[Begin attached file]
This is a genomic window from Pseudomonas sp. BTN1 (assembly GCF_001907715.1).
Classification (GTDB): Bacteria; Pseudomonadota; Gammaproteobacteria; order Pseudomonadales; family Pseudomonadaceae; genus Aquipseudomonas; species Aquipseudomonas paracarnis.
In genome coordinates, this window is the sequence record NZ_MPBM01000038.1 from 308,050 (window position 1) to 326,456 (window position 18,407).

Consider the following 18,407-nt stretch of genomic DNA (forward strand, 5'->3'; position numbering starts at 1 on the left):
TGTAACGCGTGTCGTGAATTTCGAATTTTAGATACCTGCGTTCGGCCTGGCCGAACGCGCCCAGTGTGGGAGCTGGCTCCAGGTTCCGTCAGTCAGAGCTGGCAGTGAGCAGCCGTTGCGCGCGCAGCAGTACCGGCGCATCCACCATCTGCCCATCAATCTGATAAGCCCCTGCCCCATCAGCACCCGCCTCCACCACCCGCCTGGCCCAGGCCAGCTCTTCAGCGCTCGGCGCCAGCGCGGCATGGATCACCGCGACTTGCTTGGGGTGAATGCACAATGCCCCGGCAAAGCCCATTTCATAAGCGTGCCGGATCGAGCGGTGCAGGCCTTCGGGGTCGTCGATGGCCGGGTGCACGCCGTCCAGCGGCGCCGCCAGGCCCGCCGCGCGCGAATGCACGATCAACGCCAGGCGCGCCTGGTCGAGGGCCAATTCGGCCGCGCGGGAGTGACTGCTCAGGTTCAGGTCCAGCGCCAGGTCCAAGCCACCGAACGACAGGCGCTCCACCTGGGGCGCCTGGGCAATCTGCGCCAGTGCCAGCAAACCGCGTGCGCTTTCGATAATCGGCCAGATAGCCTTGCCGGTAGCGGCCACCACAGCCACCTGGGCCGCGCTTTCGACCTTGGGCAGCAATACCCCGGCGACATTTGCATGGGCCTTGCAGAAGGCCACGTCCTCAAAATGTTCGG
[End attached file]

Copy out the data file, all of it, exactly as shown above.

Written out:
This is a genomic window from Pseudomonas sp. BTN1 (assembly GCF_001907715.1).
Classification (GTDB): Bacteria; Pseudomonadota; Gammaproteobacteria; order Pseudomonadales; family Pseudomonadaceae; genus Aquipseudomonas; species Aquipseudomonas paracarnis.
In genome coordinates, this window is the sequence record NZ_MPBM01000038.1 from 308,050 (window position 1) to 326,456 (window position 18,407).

Consider the following 18,407-nt stretch of genomic DNA (forward strand, 5'->3'; position numbering starts at 1 on the left):
TGTAACGCGTGTCGTGAATTTCGAATTTTAGATACCTGCGTTCGGCCTGGCCGAACGCGCCCAGTGTGGGAGCTGGCTCCAGGTTCCGTCAGTCAGAGCTGGCAGTGAGCAGCCGTTGCGCGCGCAGCAGTACCGGCGCATCCACCATCTGCCCATCAATCTGATAAGCCCCTGCCCCATCAGCACCCGCCTCCACCACCCGCCTGGCCCAGGCCAGCTCTTCAGCGCTCGGCGCCAGCGCGGCATGGATCACCGCGACTTGCTTGGGGTGAATGCACAATGCCCCGGCAAAGCCCATTTCATAAGCGTGCCGGATCGAGCGGTGCAGGCCTTCGGGGTCGTCGATGGCCGGGTGCACGCCGTCCAGCGGCGCCGCCAGGCCCGCCGCGCGCGAATGCACGATCAACGCCAGGCGCGCCTGGTCGAGGGCCAATTCGGCCGCGCGGGAGTGACTGCTCAGGTTCAGGTCCAGCGCCAGGTCCAAGCCACCGAACGACAGGCGCTCCACCTGGGGCGCCTGGGCAATCTGCGCCAGTGCCAGCAAACCGCGTGCGCTTTCGATAATCGGCCAGATAGCCTTGCCGGTAGCGGCCACCACAGCCACCTGGGCCGCGCTTTCGACCTTGGGCAGCAATACCCCGGCGACATTTGCATGGGCCTTGCAGAAGGCCACGTCCTCAAAATGTTCGG